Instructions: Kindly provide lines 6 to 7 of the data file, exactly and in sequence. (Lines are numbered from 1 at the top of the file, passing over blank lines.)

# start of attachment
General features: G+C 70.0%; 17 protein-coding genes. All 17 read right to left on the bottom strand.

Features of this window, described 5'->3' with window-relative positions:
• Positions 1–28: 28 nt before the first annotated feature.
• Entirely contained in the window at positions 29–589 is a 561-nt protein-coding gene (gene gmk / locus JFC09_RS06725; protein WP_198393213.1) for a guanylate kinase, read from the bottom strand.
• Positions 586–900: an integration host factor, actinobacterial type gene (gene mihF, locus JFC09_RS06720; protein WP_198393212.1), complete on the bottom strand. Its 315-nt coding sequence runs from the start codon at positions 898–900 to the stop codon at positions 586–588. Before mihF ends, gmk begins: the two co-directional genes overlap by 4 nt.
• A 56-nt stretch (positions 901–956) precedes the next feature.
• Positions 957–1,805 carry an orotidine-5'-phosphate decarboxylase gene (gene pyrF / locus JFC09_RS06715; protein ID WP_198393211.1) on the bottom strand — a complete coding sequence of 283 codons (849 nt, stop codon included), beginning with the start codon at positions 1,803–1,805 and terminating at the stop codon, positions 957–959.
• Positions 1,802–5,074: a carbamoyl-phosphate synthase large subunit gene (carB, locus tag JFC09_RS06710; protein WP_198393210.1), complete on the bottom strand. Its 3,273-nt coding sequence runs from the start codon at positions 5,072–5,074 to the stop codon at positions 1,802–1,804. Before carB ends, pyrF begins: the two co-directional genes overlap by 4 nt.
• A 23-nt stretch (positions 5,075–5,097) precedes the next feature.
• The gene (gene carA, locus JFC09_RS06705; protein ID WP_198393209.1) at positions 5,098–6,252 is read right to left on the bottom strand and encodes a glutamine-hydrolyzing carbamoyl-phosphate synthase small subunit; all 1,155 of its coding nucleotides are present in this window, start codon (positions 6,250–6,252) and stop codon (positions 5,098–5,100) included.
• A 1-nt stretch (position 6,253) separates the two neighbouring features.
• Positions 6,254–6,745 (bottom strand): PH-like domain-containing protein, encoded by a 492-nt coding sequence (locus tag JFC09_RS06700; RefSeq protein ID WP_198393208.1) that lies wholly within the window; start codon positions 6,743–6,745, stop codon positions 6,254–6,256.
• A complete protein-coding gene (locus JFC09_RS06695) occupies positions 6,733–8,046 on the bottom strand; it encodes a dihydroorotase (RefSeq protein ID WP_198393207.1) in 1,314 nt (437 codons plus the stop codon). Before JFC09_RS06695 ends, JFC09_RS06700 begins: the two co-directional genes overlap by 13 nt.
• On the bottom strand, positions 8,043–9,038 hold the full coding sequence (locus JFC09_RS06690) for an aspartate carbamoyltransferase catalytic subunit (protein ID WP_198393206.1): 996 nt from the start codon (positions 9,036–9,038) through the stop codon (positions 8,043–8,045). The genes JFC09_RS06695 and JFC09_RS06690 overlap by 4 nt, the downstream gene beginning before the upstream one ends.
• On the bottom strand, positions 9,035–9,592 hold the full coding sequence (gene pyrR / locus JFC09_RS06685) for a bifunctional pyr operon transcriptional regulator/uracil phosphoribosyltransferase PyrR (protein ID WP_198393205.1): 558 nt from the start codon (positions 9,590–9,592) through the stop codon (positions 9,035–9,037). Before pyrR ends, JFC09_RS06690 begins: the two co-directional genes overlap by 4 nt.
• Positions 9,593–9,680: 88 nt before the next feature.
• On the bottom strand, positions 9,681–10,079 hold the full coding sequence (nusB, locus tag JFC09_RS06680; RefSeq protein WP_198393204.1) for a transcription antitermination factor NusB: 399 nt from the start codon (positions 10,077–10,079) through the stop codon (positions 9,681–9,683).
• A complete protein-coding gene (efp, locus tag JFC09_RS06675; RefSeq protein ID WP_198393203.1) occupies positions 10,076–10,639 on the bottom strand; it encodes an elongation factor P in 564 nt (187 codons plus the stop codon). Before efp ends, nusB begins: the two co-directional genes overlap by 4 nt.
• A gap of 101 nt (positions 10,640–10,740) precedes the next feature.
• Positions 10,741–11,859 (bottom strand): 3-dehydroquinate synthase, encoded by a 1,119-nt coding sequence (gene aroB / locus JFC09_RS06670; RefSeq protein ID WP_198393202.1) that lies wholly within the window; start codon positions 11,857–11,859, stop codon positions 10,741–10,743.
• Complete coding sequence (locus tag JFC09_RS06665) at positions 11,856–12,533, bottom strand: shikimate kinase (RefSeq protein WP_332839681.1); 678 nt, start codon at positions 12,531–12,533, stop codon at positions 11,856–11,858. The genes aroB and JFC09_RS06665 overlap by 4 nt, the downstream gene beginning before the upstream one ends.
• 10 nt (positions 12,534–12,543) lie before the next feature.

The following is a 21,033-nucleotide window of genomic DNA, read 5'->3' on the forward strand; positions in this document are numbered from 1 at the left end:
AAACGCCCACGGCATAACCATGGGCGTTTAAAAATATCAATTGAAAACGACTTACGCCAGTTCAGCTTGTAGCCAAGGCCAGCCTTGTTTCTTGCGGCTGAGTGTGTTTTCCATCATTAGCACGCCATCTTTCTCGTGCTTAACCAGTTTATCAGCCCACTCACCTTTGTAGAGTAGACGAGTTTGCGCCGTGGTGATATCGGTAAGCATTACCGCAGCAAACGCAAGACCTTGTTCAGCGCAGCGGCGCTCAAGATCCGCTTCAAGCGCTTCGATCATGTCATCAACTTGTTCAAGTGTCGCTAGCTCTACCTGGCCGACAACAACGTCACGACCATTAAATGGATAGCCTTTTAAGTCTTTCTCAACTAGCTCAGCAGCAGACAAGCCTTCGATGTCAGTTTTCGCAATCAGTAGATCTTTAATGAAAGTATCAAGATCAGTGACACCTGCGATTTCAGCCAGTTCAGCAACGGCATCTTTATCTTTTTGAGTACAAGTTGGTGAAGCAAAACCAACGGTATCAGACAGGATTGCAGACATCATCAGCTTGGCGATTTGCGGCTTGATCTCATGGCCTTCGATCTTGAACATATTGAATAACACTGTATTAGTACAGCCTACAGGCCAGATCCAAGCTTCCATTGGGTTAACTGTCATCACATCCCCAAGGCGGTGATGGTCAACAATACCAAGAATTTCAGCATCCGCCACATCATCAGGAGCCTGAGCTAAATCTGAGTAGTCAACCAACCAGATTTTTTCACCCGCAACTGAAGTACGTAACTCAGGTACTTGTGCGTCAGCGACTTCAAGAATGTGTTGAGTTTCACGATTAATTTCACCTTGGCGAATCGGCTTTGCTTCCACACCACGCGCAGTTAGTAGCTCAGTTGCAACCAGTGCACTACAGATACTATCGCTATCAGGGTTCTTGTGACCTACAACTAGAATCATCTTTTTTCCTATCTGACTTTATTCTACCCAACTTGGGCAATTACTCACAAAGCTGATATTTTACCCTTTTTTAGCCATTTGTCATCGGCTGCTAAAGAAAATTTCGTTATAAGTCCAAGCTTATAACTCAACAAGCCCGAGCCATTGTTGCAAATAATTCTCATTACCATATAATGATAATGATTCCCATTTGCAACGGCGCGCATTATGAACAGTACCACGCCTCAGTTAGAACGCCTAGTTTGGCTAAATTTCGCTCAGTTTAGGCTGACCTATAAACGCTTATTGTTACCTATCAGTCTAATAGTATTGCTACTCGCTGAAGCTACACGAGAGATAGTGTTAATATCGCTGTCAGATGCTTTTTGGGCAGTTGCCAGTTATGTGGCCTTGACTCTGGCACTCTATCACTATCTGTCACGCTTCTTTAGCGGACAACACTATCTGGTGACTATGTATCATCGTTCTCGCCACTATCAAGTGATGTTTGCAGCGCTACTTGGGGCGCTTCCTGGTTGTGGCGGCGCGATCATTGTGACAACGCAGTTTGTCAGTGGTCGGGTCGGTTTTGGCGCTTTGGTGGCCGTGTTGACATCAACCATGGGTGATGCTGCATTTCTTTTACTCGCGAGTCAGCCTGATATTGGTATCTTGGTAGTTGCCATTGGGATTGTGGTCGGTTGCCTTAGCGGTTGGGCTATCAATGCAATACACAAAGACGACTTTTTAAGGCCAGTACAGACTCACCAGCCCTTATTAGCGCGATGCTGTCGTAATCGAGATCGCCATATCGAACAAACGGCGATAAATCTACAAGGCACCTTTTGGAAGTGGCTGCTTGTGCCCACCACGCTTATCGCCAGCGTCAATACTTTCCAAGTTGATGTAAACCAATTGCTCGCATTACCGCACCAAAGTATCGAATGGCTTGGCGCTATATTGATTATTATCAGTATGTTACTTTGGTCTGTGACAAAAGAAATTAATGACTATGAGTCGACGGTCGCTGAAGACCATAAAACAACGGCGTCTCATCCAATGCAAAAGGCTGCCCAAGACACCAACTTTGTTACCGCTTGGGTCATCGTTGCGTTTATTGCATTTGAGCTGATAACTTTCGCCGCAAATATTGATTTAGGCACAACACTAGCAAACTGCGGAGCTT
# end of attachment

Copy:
• A 56-nt stretch (positions 901–956) precedes the next feature.
• Positions 957–1,805 carry an orotidine-5'-phosphate decarboxylase gene (gene pyrF / locus JFC09_RS06715; protein ID WP_198393211.1) on the bottom strand — a complete coding sequence of 283 codons (849 nt, stop codon included), beginning with the start codon at positions 1,803–1,805 and terminating at the stop codon, positions 957–959.